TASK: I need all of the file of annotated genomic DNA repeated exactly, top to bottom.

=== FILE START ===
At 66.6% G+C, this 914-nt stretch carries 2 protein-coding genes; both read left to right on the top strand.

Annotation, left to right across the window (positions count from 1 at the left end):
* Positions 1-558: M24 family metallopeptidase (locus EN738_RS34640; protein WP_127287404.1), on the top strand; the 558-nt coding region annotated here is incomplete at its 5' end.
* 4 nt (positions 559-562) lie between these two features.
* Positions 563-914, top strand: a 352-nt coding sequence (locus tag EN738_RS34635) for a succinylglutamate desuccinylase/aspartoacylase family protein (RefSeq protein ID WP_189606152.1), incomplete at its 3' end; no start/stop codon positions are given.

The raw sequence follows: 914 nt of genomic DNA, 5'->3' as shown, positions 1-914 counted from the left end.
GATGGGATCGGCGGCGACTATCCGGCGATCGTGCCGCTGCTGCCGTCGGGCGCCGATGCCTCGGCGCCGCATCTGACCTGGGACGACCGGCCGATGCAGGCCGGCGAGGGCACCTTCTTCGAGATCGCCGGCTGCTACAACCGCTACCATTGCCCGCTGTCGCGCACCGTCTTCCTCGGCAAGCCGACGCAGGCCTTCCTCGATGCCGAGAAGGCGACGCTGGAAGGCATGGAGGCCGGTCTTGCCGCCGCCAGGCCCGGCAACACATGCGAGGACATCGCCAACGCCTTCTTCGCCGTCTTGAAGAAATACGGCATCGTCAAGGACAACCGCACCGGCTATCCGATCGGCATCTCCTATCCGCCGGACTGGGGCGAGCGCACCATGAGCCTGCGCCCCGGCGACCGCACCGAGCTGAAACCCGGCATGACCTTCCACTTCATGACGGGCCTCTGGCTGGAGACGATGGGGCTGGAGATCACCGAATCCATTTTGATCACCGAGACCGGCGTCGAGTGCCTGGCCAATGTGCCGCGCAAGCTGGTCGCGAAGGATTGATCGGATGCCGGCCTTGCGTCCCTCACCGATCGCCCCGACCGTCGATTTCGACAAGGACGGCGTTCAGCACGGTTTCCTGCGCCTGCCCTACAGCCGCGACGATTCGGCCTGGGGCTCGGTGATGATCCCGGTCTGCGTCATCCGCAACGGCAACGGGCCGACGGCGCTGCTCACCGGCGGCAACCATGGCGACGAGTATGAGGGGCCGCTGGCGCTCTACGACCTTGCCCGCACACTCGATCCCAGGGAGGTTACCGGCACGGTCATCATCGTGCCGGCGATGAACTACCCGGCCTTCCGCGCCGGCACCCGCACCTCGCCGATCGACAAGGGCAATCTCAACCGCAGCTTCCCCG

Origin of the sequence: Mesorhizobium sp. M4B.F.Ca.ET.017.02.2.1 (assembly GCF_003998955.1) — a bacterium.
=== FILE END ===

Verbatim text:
At 66.6% G+C, this 914-nt stretch carries 2 protein-coding genes; both read left to right on the top strand.

Annotation, left to right across the window (positions count from 1 at the left end):
* Positions 1-558: M24 family metallopeptidase (locus EN738_RS34640; protein WP_127287404.1), on the top strand; the 558-nt coding region annotated here is incomplete at its 5' end.
* 4 nt (positions 559-562) lie between these two features.
* Positions 563-914, top strand: a 352-nt coding sequence (locus tag EN738_RS34635) for a succinylglutamate desuccinylase/aspartoacylase family protein (RefSeq protein ID WP_189606152.1), incomplete at its 3' end; no start/stop codon positions are given.

The raw sequence follows: 914 nt of genomic DNA, 5'->3' as shown, positions 1-914 counted from the left end.
GATGGGATCGGCGGCGACTATCCGGCGATCGTGCCGCTGCTGCCGTCGGGCGCCGATGCCTCGGCGCCGCATCTGACCTGGGACGACCGGCCGATGCAGGCCGGCGAGGGCACCTTCTTCGAGATCGCCGGCTGCTACAACCGCTACCATTGCCCGCTGTCGCGCACCGTCTTCCTCGGCAAGCCGACGCAGGCCTTCCTCGATGCCGAGAAGGCGACGCTGGAAGGCATGGAGGCCGGTCTTGCCGCCGCCAGGCCCGGCAACACATGCGAGGACATCGCCAACGCCTTCTTCGCCGTCTTGAAGAAATACGGCATCGTCAAGGACAACCGCACCGGCTATCCGATCGGCATCTCCTATCCGCCGGACTGGGGCGAGCGCACCATGAGCCTGCGCCCCGGCGACCGCACCGAGCTGAAACCCGGCATGACCTTCCACTTCATGACGGGCCTCTGGCTGGAGACGATGGGGCTGGAGATCACCGAATCCATTTTGATCACCGAGACCGGCGTCGAGTGCCTGGCCAATGTGCCGCGCAAGCTGGTCGCGAAGGATTGATCGGATGCCGGCCTTGCGTCCCTCACCGATCGCCCCGACCGTCGATTTCGACAAGGACGGCGTTCAGCACGGTTTCCTGCGCCTGCCCTACAGCCGCGACGATTCGGCCTGGGGCTCGGTGATGATCCCGGTCTGCGTCATCCGCAACGGCAACGGGCCGACGGCGCTGCTCACCGGCGGCAACCATGGCGACGAGTATGAGGGGCCGCTGGCGCTCTACGACCTTGCCCGCACACTCGATCCCAGGGAGGTTACCGGCACGGTCATCATCGTGCCGGCGATGAACTACCCGGCCTTCCGCGCCGGCACCCGCACCTCGCCGATCGACAAGGGCAATCTCAACCGCAGCTTCCCCG

Origin of the sequence: Mesorhizobium sp. M4B.F.Ca.ET.017.02.2.1 (assembly GCF_003998955.1) — a bacterium.